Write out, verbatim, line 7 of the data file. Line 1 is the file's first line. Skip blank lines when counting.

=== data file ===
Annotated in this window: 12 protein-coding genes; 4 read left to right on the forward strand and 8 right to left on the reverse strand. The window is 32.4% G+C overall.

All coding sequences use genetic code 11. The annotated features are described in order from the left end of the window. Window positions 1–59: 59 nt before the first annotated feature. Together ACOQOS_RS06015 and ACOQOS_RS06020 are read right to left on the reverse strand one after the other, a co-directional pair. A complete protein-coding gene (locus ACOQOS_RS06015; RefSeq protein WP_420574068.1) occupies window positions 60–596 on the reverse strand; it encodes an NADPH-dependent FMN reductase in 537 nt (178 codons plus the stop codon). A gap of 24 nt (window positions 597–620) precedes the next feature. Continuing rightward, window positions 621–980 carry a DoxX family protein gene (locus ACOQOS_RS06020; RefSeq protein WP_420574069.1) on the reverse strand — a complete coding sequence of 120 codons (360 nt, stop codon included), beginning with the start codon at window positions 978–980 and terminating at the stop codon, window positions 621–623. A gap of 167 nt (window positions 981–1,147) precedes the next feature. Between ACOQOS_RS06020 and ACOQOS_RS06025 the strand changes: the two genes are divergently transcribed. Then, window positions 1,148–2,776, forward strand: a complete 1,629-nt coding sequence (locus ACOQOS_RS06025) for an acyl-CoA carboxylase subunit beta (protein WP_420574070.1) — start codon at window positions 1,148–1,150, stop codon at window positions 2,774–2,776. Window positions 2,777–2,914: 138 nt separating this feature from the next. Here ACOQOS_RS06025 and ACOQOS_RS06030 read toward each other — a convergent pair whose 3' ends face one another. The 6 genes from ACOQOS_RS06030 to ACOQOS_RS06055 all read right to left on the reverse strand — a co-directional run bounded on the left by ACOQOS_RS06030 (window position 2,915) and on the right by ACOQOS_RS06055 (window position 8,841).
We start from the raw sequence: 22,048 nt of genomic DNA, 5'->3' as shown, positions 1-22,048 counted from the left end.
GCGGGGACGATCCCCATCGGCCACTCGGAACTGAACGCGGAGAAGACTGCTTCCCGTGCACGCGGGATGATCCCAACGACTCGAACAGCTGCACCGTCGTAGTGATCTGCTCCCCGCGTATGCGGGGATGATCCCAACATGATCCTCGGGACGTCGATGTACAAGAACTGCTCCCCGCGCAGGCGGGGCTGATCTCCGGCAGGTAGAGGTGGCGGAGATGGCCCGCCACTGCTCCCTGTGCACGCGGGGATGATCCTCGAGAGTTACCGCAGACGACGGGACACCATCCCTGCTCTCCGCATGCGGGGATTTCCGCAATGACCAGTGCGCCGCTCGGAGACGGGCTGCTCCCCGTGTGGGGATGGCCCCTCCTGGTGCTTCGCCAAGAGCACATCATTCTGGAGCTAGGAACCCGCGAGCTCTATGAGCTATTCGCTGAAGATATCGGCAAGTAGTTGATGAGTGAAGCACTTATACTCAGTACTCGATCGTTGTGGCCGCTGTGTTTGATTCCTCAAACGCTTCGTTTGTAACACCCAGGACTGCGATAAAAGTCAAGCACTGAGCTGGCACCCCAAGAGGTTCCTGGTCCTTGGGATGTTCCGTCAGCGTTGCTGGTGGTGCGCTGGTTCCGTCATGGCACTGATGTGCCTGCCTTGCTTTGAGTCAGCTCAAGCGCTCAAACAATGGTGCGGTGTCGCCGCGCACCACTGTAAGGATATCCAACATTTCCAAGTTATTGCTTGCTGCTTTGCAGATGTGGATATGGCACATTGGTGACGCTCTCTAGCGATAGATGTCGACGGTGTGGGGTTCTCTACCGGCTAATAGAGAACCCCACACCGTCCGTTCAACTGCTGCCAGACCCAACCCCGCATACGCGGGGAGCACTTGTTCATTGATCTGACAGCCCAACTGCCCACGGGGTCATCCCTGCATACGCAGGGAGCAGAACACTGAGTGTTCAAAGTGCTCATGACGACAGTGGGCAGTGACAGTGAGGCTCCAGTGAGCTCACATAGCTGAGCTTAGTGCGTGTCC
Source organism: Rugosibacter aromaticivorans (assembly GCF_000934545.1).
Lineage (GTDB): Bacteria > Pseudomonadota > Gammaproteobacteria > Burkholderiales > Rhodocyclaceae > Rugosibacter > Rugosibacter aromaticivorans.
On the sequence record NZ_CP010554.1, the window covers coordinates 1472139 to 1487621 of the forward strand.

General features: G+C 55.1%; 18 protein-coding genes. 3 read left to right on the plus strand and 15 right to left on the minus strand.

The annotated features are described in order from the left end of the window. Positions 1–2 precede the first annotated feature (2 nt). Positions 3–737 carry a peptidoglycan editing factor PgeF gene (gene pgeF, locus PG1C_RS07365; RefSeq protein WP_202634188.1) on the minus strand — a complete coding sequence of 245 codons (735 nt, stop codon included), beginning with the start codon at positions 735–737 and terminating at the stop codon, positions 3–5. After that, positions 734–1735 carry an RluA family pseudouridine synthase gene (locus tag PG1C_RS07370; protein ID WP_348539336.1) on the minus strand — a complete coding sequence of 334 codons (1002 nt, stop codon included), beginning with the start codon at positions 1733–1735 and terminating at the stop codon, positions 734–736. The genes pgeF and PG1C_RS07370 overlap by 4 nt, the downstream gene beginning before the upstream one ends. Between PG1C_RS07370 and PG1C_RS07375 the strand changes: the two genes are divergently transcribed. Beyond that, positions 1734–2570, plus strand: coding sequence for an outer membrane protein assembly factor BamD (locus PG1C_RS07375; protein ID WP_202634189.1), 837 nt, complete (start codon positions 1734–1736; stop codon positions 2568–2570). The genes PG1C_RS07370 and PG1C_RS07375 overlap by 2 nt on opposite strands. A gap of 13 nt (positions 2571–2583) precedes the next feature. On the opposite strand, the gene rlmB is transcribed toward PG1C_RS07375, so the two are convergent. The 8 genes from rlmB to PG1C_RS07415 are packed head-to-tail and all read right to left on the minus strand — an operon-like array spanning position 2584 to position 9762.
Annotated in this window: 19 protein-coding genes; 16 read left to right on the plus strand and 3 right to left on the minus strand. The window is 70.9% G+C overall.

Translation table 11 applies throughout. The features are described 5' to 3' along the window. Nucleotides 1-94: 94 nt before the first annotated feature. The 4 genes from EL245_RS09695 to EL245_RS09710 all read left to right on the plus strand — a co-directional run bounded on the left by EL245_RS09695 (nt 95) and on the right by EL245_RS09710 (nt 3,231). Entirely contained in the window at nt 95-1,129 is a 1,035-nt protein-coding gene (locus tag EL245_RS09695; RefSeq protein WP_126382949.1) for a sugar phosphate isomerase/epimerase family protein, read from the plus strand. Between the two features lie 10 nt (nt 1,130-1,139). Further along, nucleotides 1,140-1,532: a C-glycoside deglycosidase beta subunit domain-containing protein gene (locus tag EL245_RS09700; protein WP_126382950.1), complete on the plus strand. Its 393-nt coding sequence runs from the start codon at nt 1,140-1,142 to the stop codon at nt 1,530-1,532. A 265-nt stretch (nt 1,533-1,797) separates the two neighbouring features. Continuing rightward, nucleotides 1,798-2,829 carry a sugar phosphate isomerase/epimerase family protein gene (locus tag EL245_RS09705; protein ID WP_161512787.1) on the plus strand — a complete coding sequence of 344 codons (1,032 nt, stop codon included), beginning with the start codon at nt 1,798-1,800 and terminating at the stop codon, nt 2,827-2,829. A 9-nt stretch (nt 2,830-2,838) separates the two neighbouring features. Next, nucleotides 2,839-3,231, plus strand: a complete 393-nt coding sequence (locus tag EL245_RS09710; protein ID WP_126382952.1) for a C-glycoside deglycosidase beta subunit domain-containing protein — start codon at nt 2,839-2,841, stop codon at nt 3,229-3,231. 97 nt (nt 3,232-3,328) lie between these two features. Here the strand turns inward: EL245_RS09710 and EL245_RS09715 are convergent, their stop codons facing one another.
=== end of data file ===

On the sequence record NZ_CP010554.1, the window covers coordinates 1472139 to 1487621 of the forward strand.